What’s wrong with my plant? A slight change in appearance sends most of us scrambling to learn the cause of the change, whether we’re responsible and what we can do to remedy the problem, if the change is a problem.
We usually accept responsibility for the problem if the change is due to nutrient or water deficiencies. How do you discover what deficiency is responsible? First of all, if you have more than one plant, are all similarly changed? If so, it may be a pH problem. Where does this change appear? On older leaves (lower on the plant) or on newer (top and branch end) leaves? On the flowers? On its fruit?
Is the change of leaves, for instance, a change of color or shape? Curling, twisted and deformed leaves may mean the plant has a virus, perhaps curly top virus. Yellowing leaves may mean a deficiency of nitrogen, manganese, magnesium, iron or too much water or sun. If leaves at branch tips are yellowing but have dark green veins, it may mean iron or manganese deficiency. If the yellowing is on older leaves at the bottom of the plant, and veins remain green, that spells nitrogen or magnesium deficiency.
Foliar treatment with Epsom Salts (one teaspoon per pint of water sprayed on leaves) should cure the magnesium deficiency. Chelated iron spray when leaves first unfurl, before they’ve developed a protective coating, may help the iron supply. It’s very difficult to change the coloring of leaves discolored by iron deficiency, but such deficiencies occur often in our area, especially on fruit trees. I know a granular iron is available (Ironite), but I don’t use it because of its toxic ingredients — arsenic and lead. It’s made from Arizona mine tailings, banned in Canada and some reports claim it’s banned in Maine and Washington. California and Minnesota have also been questioning its safety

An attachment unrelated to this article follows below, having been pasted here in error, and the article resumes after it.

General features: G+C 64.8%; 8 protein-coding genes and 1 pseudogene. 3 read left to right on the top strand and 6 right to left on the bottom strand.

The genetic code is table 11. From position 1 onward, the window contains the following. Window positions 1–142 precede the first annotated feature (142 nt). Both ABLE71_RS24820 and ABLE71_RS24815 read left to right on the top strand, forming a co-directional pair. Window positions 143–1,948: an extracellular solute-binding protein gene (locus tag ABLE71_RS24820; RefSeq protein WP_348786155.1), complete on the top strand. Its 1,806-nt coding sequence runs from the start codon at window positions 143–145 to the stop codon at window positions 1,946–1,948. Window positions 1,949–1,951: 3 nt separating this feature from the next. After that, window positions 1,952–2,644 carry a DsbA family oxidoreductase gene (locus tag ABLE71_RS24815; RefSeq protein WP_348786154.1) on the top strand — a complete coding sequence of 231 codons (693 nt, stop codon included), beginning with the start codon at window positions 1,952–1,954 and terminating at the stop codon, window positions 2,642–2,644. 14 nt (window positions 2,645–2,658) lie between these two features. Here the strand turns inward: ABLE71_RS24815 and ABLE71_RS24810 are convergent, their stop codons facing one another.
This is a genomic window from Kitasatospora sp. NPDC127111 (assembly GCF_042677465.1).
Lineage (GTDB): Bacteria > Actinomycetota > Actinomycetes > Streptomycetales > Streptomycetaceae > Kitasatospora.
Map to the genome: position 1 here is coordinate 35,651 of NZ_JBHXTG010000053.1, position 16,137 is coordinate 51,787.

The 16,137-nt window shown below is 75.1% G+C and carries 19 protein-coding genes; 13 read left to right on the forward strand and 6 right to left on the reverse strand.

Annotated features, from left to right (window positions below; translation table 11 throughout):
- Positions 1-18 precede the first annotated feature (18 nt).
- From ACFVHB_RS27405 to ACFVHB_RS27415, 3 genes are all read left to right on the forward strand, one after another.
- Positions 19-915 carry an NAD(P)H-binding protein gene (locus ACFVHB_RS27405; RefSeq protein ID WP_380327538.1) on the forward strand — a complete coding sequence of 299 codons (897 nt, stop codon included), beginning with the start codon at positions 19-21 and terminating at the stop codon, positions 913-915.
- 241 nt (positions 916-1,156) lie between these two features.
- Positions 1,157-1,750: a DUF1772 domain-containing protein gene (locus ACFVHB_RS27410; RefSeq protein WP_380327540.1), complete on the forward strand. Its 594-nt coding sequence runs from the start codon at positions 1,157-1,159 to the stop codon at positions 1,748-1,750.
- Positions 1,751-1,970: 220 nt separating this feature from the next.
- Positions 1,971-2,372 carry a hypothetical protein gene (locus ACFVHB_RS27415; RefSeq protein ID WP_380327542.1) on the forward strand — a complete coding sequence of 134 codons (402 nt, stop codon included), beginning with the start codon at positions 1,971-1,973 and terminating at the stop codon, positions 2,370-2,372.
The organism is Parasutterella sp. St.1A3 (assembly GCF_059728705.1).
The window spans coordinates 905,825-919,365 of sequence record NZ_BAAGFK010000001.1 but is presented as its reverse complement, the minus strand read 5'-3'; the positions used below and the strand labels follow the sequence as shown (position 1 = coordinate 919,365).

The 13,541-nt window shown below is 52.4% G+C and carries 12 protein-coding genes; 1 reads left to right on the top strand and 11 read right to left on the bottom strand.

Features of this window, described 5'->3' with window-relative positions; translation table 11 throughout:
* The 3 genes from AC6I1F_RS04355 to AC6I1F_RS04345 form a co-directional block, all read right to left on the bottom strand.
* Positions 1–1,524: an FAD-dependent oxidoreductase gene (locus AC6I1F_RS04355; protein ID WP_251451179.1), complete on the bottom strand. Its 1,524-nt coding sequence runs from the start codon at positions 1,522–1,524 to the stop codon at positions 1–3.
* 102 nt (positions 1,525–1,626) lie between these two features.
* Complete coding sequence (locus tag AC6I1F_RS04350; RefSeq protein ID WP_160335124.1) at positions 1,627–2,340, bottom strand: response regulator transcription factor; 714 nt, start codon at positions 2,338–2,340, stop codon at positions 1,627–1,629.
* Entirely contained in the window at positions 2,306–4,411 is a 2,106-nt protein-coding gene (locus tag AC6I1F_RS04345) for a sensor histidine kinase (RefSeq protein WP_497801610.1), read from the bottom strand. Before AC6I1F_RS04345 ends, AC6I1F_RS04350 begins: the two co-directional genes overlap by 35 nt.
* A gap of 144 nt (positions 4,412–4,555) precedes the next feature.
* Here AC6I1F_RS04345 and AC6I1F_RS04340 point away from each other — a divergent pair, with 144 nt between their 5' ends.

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If leaves are yellow at the top without conspicuous green veins, the plant may fare better if it had at least partial shade during the day. If leaves are totally yellow at the base of the plant, and they’ve been frequently watered, back off on the watering. This often happens with citrus trees grown as houseplants. I’ve killed many citrus trees with overwatering. Use a moisture meter and don’t water until the meter reads one or lower. If watering has been ordinary, perhaps the plant is just old.
Plants such as rhododendrons, azaleas, blueberries and hydrangeas may be discolored because the pH of our soil is too alkaline for them. Loads of organic matter worked into the soil may lower the pH, and so will the addition of gypsum, but changing the pH from alkaline to acid requires either a lot of sulfur or planting the shrub in pure peat moss in the beginning. Rapid conversion of the pH by sulfur may be counterproductive if not done right. Consult your county extension agent for instructions.
Our water tends to be about 7.0 pH (neutral), still on the high side for some of those shrubs. Over time, this will raise the pH of peat moss-planted shrubs too. Fertilizers such as Miracid may be necessary in such cases.
Send garden questions to email@example.com or Gardening, The Statesman, P.O. Box 40, Boise, ID 83707.